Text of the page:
That's a question you and your orthopedic surgeon will have to answer together. But when elbow pain is so bad it actually interferes with the things you want or need to do, the time may be right.
Elbow replacement may be an option when nonsurgical interventions such as medication and physical therapy no longer help alleviate the persistent pain. Other possible signs such as: aching in the joint, followed by periods of relative relief; pain after extensive use; reduced elbow motion; joint stiffness after periods of inactivity or rest; and/or pain that seems to increase in humid weather may also lead you and your doctor to consider an elbow replacement surgery.
Your primary care doctor may refer you to an orthopedic surgeon who will help you determine when or if it's time for elbow surgery and which type of elbow surgery is most appropriate. Your surgeon may decide that elbow replacement surgery is not appropriate if among others you have an infection, you do not have enough bone, or the bone is not strong enough to support an artificial elbow.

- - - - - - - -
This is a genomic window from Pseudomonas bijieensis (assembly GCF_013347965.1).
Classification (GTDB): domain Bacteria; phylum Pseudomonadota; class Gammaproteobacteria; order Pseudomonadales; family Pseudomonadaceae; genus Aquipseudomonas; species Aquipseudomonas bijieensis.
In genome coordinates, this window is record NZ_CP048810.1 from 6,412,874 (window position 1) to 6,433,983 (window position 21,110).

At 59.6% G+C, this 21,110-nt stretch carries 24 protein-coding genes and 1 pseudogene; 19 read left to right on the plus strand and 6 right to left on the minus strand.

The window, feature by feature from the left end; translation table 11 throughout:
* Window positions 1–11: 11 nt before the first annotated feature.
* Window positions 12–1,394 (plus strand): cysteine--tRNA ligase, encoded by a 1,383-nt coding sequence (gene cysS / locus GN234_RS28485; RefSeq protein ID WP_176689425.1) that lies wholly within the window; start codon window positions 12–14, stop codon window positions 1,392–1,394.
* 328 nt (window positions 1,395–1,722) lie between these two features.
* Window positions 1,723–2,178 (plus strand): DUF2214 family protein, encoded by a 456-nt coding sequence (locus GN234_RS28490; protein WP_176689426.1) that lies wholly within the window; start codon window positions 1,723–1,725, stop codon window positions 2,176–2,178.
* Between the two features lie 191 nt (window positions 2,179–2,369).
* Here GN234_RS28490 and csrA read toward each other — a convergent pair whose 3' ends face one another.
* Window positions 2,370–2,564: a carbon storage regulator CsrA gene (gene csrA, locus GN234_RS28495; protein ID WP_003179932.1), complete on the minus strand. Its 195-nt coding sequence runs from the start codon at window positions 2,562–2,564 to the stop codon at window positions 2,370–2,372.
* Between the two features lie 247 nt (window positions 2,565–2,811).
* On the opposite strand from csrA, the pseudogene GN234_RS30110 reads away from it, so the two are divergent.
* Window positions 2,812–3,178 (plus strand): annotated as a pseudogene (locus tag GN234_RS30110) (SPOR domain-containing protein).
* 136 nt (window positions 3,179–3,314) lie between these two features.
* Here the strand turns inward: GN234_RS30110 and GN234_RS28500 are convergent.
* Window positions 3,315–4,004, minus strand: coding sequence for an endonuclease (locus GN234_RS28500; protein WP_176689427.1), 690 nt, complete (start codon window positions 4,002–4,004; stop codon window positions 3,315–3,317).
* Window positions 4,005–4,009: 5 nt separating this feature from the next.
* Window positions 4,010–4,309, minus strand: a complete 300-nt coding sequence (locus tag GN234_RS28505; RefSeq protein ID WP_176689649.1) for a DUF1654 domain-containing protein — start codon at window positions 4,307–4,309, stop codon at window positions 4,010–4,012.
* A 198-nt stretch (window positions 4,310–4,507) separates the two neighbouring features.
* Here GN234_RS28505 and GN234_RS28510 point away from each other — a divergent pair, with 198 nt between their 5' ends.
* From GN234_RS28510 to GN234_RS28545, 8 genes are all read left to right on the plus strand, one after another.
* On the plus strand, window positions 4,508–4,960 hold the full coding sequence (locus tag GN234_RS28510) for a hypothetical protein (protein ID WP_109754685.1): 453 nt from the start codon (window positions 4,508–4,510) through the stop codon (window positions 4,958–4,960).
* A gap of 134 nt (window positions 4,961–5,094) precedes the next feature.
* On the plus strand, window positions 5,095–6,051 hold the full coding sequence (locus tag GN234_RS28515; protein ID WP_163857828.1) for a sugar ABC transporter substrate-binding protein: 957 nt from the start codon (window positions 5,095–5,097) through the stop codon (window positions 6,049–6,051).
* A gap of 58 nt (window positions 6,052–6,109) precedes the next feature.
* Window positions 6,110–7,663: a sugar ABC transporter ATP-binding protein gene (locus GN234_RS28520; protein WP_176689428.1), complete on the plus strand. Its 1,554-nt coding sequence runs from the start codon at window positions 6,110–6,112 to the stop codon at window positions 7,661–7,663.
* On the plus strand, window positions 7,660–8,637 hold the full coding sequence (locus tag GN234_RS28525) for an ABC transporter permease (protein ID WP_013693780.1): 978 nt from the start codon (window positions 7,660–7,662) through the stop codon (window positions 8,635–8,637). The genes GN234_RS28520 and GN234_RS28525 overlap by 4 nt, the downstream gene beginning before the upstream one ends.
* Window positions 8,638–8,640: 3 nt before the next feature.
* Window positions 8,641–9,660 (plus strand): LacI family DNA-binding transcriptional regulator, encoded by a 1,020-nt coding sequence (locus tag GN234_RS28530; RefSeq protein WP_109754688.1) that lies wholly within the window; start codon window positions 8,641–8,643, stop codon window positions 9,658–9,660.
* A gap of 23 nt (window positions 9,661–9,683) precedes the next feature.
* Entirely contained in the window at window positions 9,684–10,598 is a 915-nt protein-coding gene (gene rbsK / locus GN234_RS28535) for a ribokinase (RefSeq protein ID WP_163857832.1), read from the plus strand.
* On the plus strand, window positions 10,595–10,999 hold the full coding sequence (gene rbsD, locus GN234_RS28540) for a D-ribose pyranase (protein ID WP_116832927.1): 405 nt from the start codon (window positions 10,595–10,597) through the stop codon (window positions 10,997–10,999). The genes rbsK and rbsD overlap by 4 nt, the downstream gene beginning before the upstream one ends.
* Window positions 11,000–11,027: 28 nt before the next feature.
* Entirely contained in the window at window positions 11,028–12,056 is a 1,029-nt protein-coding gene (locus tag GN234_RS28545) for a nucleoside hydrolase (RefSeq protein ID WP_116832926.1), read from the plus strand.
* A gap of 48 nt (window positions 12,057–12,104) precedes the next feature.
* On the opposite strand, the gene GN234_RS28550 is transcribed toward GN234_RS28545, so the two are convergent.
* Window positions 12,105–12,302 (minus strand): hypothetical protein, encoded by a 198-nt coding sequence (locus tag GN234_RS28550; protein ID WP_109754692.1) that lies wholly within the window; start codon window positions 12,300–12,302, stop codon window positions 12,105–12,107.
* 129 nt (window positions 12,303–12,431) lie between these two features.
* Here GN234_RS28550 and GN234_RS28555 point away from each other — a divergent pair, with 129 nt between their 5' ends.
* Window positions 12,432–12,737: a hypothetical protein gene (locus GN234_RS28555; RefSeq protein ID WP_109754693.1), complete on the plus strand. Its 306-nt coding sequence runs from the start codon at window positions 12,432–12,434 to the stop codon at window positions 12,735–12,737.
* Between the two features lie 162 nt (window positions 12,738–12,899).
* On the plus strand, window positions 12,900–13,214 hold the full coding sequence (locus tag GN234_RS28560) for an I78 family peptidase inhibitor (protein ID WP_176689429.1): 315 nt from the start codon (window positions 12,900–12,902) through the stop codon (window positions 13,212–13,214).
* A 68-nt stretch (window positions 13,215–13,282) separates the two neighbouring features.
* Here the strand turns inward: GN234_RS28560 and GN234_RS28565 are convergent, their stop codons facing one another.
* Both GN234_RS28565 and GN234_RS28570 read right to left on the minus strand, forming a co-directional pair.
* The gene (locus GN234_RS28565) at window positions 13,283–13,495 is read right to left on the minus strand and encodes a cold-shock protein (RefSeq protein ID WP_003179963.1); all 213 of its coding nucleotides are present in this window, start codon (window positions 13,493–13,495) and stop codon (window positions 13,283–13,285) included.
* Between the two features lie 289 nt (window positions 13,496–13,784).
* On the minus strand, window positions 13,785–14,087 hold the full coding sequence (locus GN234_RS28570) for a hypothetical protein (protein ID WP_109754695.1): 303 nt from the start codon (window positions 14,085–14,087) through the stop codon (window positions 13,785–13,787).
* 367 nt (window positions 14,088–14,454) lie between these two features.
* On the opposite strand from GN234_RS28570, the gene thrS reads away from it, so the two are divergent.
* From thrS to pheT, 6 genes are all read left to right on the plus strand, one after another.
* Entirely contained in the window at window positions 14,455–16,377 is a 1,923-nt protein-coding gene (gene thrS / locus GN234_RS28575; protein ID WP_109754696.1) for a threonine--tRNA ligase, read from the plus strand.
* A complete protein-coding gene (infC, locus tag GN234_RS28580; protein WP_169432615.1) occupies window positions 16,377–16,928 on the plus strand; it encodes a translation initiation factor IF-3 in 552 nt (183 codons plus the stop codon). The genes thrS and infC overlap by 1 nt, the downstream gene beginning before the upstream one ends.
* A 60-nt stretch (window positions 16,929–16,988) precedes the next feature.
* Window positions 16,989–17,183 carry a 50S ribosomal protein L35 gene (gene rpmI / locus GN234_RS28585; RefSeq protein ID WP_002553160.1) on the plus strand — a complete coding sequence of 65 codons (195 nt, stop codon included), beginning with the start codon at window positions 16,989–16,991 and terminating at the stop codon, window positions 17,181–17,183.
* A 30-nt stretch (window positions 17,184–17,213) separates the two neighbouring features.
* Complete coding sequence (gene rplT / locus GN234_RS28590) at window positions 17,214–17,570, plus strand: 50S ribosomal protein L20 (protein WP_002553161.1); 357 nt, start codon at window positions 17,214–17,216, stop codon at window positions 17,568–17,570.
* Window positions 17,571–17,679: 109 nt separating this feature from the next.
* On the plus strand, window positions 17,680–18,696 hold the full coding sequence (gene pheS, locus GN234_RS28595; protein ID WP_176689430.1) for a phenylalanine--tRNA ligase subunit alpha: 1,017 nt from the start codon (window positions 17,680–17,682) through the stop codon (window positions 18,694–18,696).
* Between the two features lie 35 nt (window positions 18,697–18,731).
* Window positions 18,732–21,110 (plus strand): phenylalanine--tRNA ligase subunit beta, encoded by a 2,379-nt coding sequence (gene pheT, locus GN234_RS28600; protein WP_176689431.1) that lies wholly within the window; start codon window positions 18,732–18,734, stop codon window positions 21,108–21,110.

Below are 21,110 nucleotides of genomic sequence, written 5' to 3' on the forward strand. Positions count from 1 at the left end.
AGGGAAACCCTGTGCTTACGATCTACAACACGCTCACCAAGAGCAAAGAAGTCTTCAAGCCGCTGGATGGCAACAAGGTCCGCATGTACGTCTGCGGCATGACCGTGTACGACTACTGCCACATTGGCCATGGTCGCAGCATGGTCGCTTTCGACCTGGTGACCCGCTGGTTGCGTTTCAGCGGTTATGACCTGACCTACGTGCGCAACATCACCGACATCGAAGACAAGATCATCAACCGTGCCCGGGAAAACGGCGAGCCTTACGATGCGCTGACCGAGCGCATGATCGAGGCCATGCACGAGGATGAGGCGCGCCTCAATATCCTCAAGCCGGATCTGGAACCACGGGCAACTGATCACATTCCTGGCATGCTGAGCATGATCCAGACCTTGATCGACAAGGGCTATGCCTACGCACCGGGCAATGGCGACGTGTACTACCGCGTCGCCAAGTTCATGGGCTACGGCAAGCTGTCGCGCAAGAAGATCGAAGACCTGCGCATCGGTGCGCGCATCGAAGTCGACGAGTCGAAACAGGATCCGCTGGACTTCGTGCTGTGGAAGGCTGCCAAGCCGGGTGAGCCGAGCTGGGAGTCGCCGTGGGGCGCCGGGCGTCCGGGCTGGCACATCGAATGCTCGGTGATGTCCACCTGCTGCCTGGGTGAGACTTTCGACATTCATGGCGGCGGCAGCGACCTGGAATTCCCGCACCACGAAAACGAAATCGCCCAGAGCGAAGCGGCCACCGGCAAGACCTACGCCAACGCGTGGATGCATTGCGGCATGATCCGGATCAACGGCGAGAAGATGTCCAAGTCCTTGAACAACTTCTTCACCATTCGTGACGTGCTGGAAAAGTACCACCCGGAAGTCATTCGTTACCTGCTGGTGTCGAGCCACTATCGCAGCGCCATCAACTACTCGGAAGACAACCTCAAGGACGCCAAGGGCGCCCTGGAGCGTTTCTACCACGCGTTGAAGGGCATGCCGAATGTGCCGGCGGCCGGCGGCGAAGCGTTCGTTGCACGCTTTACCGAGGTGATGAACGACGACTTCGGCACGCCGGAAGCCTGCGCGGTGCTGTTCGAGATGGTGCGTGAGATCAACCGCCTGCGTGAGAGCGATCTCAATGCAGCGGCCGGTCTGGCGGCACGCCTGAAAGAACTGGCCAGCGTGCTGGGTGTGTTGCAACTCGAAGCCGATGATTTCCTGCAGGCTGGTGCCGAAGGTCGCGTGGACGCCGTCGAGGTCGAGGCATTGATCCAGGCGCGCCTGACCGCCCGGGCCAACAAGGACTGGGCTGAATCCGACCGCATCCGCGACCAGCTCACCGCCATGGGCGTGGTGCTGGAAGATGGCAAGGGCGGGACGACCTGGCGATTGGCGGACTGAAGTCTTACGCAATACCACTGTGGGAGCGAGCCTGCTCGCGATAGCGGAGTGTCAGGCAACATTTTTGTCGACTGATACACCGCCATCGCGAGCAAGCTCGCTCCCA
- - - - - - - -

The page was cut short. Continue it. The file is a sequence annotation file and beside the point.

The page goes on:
Doctors generally try to delay total elbow replacement for as long as possible in favor of less invasive treatments. However, if you have advanced joint disease, you and your doctor may evaluate elbow replacement for a chance to relieve pain and return to normal activities.
To diagnose your condition, an orthopedic surgeon will perform a thorough examination of your elbow, analyze X-rays, and conduct physical tests. You will be asked to describe your pain, if you suffer from other joint pain, and if you have endured past injuries that may have affected your current elbow condition. It may be helpful to keep a record of your elbow pain to share with your doctor. Your elbow joints will then be tested for strength and range of motion through a series of activities, which include bending and straightening. X-rays of your elbow joint will indicate any change in size or shape, or any unusual circumstances.